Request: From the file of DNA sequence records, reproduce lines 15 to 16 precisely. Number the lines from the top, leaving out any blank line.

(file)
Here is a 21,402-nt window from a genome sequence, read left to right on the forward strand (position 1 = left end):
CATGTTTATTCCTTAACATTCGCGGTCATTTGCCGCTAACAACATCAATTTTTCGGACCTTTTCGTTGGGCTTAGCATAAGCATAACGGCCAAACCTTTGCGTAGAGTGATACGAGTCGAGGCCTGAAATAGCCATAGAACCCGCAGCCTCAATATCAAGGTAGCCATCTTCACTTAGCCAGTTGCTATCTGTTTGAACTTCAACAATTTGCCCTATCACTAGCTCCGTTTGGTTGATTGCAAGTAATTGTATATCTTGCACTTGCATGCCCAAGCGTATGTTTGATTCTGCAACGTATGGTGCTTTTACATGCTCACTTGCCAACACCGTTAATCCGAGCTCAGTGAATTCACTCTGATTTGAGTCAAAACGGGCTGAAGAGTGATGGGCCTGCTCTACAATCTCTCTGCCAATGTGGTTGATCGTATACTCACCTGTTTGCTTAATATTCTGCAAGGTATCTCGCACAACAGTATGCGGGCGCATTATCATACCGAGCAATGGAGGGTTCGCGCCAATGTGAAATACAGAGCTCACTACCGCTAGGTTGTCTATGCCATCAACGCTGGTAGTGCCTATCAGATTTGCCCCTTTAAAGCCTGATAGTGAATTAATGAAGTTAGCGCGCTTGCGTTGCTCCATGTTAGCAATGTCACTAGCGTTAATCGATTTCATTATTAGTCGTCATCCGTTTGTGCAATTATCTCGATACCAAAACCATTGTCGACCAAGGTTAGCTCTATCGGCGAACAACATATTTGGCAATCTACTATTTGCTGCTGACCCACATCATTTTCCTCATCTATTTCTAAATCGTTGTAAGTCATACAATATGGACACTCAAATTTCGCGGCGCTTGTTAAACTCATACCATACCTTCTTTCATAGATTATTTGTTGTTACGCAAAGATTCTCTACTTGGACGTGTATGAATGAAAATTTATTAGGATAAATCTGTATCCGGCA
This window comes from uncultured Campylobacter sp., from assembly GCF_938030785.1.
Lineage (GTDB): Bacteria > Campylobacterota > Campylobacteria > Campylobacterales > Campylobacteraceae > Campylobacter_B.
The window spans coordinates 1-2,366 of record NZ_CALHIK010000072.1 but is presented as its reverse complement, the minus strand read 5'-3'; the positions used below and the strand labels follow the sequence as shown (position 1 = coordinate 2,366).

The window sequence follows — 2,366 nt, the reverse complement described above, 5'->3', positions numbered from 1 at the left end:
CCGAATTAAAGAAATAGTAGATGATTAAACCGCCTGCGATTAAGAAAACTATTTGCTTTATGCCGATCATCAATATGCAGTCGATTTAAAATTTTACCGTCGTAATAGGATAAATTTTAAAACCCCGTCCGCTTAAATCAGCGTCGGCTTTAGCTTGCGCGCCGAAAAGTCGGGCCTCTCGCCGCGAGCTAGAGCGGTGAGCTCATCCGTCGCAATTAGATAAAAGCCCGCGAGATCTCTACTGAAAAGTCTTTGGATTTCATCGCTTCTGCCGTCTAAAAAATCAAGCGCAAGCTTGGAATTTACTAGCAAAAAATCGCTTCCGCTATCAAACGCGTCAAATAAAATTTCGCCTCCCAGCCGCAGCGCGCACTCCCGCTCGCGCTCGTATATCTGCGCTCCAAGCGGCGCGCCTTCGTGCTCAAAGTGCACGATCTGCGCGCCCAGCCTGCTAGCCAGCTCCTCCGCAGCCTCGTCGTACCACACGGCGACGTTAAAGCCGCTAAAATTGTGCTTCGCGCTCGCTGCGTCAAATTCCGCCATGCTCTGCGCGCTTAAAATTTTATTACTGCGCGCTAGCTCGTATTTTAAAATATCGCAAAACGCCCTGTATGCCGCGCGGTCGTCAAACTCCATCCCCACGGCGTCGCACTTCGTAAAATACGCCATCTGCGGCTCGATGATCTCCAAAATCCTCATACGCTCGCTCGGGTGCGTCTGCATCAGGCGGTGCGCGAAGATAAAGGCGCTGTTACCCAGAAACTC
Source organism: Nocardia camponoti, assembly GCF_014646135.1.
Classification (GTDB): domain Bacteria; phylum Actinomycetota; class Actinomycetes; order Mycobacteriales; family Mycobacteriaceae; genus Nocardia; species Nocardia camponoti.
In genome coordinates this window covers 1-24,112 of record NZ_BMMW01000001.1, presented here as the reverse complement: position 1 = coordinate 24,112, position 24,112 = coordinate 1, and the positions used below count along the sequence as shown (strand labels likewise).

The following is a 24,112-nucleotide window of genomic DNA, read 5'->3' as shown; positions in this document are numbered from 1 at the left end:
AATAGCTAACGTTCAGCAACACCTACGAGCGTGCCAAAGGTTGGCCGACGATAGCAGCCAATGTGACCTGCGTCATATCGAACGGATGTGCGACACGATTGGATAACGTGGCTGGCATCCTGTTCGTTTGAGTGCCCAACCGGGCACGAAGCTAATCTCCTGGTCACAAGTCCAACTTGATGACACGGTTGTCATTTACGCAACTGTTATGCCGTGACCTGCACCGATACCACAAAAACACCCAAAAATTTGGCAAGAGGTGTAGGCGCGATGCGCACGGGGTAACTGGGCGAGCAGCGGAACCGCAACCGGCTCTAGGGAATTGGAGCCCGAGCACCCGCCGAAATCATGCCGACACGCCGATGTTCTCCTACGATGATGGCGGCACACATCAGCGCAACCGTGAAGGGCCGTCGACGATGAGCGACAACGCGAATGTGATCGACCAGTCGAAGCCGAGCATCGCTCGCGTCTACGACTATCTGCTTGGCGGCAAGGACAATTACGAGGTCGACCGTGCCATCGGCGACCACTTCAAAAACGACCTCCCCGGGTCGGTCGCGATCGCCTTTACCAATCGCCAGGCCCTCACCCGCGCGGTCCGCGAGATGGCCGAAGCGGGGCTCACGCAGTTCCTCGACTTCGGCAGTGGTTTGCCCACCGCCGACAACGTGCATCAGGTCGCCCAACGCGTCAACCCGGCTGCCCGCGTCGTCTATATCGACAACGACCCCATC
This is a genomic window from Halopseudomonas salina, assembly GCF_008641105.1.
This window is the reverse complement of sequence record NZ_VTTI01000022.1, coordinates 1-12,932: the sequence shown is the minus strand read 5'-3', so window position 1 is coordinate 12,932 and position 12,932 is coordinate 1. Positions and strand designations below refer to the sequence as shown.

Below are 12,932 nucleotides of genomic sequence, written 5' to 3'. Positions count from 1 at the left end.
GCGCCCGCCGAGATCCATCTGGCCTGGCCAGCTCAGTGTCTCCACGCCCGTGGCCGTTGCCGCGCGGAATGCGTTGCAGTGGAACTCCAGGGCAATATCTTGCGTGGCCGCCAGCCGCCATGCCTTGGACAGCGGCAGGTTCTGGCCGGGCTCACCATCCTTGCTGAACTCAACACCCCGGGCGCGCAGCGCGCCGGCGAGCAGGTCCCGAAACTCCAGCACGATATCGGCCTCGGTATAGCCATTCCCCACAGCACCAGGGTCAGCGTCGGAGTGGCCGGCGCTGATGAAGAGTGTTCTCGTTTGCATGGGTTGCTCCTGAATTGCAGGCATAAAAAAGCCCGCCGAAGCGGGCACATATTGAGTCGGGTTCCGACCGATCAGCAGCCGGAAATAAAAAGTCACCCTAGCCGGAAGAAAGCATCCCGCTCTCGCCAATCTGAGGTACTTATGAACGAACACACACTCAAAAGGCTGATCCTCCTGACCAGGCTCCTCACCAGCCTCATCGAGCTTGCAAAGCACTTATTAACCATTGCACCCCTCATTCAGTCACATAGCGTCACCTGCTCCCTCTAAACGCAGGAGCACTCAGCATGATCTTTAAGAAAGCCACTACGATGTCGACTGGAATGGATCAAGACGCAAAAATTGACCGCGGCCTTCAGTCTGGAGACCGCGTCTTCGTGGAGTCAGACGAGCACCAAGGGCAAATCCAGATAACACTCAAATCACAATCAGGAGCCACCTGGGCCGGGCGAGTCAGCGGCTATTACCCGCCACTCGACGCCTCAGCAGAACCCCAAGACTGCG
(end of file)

Below are 12,932 nucleotides of genomic sequence, written 5' to 3'. Positions count from 1 at the left end.
GCGCCCGCCGAGATCCATCTGGCCTGGCCAGCTCAGTGTCTCCACGCCCGTGGCCGTTGCCGCGCGGAATGCGTTGCAGTGGAACTCCAGGGCAATATCTTGCGTGGCCGCCAGCCGCCATGCCTTGGACAGCGGCAGGTTCTGGCCGGGCTCACCATCCTTGCTGAACTCAACACCCCGGGCGCGCAGCGCGCCGGCGAGCAGGTCCCGAAACTCCAGCACGATATCGGCCTCGGTATAGCCATTCCCCACAGCACCAGGGTCAGCGTCGGAGTGGCCGGCGCTGATGAAGAGTGTTCTCGTTTGCATGGGTTGCTCCTGAATTGCAGGCATAAAAAAGCCCGCCGAAGCGGGCACATATTGAGTCGGGTTCCGACCGATCAGCAGCCGGAAATAAAAAGTCACCCTAGCCGGAAGAAAGCATCCCGCTCTCGCCAATCTGAGGTACTTATGAACGAACACACACTCAAAAGGCTGATCCTCCTGACCAGGCTCCTCACCAGCCTCATCGAGCTTGCAAAGCACTTATTAACCATTGCACCCCTCATTCAGTCACATAGCGTCACCTGCTCCCTCTAAACGCAGGAGCACTCAGCATGATCTTTAAGAAAGCCACTACGATGTCGACTGGAATGGATCAAGACGCAAAAATTGACCGCGGCCTTCAGTCTGGAGACCGCGTCTTCGTGGAGTCAGACGAGCACCAAGGGCAAATCCAGATAACACTCAAATCACAATCAGGAGCCACCTGGGCCGGGCGAGTCAGCGGCTATTACCCGCCACTCGACGCCTCAGCAGAACCCCAAGACTGCG